Great Expectations Chapter XXVI
by Charles Dickens

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Chapter XXVI

IT FELL OUT as Wemmick had told me it would, that I had an early opportunity of comparing my guardian's establishment with that of his cashier and clerk. My guardian was in his room, washing his hands with his scented soap, when I went into the office from Walworth; and he called me to him, and gave me the invitation for myself and friends which Wemmick had prepared me to receive. “No ceremony,” he stipulated, “and no dinner dress, and say to-morrow.” I asked him where we should come to (for I had no idea where he lived), and I believe it was in his general objection to make anything like an admission, that he replied, “Come here, and I'll take you home with me.” I embrace this opportunity of remarking that he washed his clients off, as if it were a surgeon or a dentist. He had a closet in his room, fitted up for the purpose, which smelt of the scented soap like a perfumer's shop. It had an unusually large jack-towel on a roller inside the door, and he would wash his hands, and wipe them and dry them all over this towel, whenever he came in from a police-court or dismissed a client from his room. When I and my friends repaired to him at six o'clock next day, he seemed to have been engaged on a case of a darker complexion than usual, for, we found him with his head butted into this closet, not only washing his hands, but laving his face and gargling his throat. And even when he had done all that, and had gone all round the jack-towel, he took out his penknife and scraped the case out of his nails before he put his coat on.

There were some people slinking about as usual when we passed out into the street, who were evidently anxious to speak with him; but there was something so conclusive in the halo of scented soap which encircled his presence, that they gave it up for that day. As we walked along westward, he was recognised ever and again by some face in the crowd of the streets, and whenever that happened he talked louder to me; but he never otherwise recognised anybody, or took notice that anybody recognised him.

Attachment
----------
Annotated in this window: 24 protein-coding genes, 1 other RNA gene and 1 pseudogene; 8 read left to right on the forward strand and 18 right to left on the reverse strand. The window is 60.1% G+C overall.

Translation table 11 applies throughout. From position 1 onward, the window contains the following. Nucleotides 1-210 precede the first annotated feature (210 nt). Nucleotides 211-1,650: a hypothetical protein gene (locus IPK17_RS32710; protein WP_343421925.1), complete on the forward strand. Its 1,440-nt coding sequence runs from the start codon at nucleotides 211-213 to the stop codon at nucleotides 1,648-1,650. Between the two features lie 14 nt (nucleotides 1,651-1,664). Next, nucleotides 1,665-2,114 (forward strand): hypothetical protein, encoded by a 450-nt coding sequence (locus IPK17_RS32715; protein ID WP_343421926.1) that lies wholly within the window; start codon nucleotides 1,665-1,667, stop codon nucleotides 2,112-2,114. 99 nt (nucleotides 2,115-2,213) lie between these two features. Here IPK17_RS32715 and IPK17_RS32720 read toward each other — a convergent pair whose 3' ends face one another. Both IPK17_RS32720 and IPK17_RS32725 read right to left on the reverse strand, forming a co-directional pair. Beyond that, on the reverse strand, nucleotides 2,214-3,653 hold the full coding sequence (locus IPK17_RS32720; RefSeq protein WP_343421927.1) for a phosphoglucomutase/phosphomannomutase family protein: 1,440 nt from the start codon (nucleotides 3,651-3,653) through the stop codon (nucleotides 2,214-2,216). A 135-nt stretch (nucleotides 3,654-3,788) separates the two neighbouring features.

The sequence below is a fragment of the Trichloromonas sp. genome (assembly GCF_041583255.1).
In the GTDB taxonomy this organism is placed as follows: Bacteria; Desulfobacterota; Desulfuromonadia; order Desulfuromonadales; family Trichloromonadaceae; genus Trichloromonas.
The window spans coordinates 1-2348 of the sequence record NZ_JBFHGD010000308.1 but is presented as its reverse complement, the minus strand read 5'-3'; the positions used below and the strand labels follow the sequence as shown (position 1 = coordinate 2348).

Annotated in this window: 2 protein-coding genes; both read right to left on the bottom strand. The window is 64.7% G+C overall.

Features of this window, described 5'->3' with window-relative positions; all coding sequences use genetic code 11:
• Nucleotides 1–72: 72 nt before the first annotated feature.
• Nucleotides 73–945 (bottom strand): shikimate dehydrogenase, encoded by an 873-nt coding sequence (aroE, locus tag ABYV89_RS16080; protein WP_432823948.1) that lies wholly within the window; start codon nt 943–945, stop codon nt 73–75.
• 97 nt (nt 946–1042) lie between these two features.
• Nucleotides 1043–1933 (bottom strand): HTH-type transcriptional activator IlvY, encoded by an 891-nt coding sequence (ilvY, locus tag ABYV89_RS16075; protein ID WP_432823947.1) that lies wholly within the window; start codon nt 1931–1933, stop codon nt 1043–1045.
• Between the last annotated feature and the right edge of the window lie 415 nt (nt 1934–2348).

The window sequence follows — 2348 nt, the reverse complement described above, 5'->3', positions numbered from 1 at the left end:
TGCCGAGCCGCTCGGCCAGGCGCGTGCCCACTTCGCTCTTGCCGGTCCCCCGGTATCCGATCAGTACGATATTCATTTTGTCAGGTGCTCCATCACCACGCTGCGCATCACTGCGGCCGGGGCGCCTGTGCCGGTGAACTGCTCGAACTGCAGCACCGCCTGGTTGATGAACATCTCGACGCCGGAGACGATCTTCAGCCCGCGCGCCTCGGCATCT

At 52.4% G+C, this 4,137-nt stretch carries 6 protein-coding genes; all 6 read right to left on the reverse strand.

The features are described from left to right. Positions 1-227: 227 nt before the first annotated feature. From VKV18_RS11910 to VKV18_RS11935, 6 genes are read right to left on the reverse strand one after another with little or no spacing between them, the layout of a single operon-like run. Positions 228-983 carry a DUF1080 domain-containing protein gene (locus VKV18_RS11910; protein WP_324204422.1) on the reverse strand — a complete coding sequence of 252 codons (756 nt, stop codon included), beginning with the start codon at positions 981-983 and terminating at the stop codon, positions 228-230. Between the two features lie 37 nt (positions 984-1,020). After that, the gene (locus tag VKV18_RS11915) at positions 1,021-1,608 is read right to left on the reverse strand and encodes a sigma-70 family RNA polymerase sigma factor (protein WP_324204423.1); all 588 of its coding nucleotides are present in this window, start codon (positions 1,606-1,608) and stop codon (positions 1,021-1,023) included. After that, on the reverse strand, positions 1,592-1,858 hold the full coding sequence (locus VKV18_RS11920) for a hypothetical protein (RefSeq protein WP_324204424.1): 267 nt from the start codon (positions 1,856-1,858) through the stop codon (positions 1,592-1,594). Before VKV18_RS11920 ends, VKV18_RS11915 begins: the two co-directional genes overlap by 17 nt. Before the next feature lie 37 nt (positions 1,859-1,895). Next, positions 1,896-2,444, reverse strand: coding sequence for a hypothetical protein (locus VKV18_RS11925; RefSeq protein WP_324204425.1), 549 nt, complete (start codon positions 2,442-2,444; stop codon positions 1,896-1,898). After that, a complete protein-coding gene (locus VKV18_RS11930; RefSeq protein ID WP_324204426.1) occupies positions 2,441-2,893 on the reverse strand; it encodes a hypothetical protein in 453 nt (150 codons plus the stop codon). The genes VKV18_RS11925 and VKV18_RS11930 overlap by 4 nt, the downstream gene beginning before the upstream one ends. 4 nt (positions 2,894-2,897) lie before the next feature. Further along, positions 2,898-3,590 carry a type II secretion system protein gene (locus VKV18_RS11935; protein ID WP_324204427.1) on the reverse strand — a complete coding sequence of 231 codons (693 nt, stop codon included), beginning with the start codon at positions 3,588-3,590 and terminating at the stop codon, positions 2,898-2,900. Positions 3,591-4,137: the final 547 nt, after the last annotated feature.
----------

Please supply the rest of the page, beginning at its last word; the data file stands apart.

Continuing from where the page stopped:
He conducted us to Gerrard-street, Soho, to a house on the south side of that street, rather a stately house of its kind, but dolefully in want of painting, and with dirty windows. He took out his key and opened the door, and we all went into a stone hall, bare, gloomy, and little used. So, up a dark brown staircase into a series of three dark brown rooms on the first floor. There were carved garlands on the panelled walls, and as he stood among them giving us welcome, I know what kind of loops I thought they looked like.

Dinner was laid in the best of these rooms; the second was his dressing room; the third, his bedroom. He told us that he held the whole house, but rarely used more of it than we saw. The table was comfortably laid—no silver in the service, of course—and at the side of his chair was a capacious dumb waiter, with a variety of bottles and decanters on it, and four dishes of fruit for desert. I noticed throughout, that he kept everything under his own hand, and distributed everything himself.

There was a bookcase in the room; I saw from the backs of the books, that they were about evidence, criminal law, criminal biography, trials, acts of parliament, and such things. The furniture was all very solid and good, like his watch-chain. It had an official look, however, and there was nothing merely ornamental to be seen. In a corner, was a little table of papers with a shaded lamp; so that he seemed to bring the office home with him in that respect too, and to wheel it out of an evening and fall to work.

As he had scarcely seen my three companions until now—for, he and I had walked together—he stood on the hearth-rug, after ringing the bell, and took a searching look at them. To my surprise, he seemed at once to be principally, if not solely, interested in Drummle.

“Pip,” said he, putting his large hand on my shoulder and moving me to the window, “I don't know one from the other. Who's...

(The entire section is 2,839 words.)